I was anticipating a kingdom of playful cats frolicking about energetically, pouncing on toys. When we first entered, I was shocked to see some of the most enormous long haired cats I had ever laid eyes on lounging about in a lazy stupor. The cats seemed aware of their celebrity status and acted accordingly. They were 120% ready to be adored by some fawning humans. For the first thirty minutes the majority of the cats laid dormant, sleeping through the bleating of “awww” and “kawaaaaiii” coming from the large, uncoordinated humans who insisted on stroking them during their slumber.

Finally, the employees handed out baggies of kibble treats and the power dynamic shifted drastically. The cats suddenly noticed that we existed! They strutted about, swinging their tails and sidled up to anything with a pulse… and a treat bag. As patrons clamored and craned on their hands and knees to snap photographs of the particularly grumpy face of a dark grey cat with their iphones, it occurred to me how truly bizarre this situation would look to an outsider who didn`t think that cats were the bee`s knees.

I had so much fun at the Cat Café but the aloof celebrity kitties just made me miss my big furball of Aussie love even more. I was hoping to strike gold with novelty – an owl café in the geek paradise of a neighborhood, Akihabara. We thought that google maps was losing it as it led us away from the maid cafes, arcades, and tech stores that lined the main avenue towards a shady, narrow tree-lined residential nook. Turns out, we were in the right place. The inside of the Owl Café was ridiculously pristine – it was a dimly lit white and light pink series of rooms that could have moonlighted as a fancy spa. The dozen or so owls were all quietly perched, watching us enter with mild curiosity. I was shocked at how calm and people-friendly they were. These owls are bred for domestication, so at the very least I was pleased to think that they were not plucked out of the wild at random. I had some qualms about the owls being happy and healthy in captivity before I went but I was too curious to pass up the opportunity to interact so closely with animals I had only ever adored from afar. There were owls ranging from the size of the palm of my hand to the size of a small chair. Having an owl perch on my forearm contentedly while I stroked its head made me feel as if I was in a scene ripped out of the pages of Harry Potter.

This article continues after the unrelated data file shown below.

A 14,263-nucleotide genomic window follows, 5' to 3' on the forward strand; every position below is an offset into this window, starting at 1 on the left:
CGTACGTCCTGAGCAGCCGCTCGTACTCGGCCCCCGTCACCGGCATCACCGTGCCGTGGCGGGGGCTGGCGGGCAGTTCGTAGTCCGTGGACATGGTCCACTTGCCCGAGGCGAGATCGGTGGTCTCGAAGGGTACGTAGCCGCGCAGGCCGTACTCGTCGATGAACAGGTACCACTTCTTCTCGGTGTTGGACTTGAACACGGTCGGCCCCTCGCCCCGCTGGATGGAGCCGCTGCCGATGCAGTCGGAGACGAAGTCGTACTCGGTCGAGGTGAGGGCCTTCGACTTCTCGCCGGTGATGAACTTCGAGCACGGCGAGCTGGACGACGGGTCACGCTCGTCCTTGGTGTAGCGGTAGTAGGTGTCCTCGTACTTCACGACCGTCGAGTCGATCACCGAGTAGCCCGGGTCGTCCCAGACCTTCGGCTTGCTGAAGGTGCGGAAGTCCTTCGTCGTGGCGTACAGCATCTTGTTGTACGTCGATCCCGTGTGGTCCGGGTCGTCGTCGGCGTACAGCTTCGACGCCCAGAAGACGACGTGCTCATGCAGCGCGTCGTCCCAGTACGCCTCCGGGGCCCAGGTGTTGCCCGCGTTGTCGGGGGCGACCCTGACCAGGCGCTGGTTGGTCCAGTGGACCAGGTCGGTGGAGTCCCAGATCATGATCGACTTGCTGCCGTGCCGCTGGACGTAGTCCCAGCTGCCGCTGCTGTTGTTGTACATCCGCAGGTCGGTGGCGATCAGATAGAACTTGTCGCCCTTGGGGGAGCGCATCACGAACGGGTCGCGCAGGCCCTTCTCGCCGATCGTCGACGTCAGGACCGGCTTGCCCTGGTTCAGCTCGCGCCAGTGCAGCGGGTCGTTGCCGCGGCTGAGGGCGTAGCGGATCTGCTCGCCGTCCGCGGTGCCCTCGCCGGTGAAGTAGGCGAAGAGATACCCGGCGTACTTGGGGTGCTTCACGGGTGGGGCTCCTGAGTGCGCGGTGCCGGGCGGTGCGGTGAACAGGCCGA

It turns out, I still miss my pup. I don`t think I am going to lose that feeling anytime soon but all of the fluff, fur, and sass that I encountered at the Cat and Owl Cafes went a long way towards filling my cute animal quota for a bit.

What do you do when you miss your pet(s) while traveling?

3 thoughts on “Combatting “Petsickness” with Owl and Cat Cafés

  1. It is truly hard, I miss our cats too when we travel. Luckily my long trips date back to the time when I did not have any pet, I do not know how I would have made it otherwise. Now I usually have pictures with me but I seem to miss them more after looking at them.

  2. In Turkey the stray cats and dogs are usually pretty friendly (and fat), especially in tourist areas. The cats hang around restaurants and rub your ankles, equally receptive of scratches and snacks. Kaş is best known for feline friends, but I found them in abundance in almost every city along the coast. Perhaps it’s more correct to call them “community cats” than strays.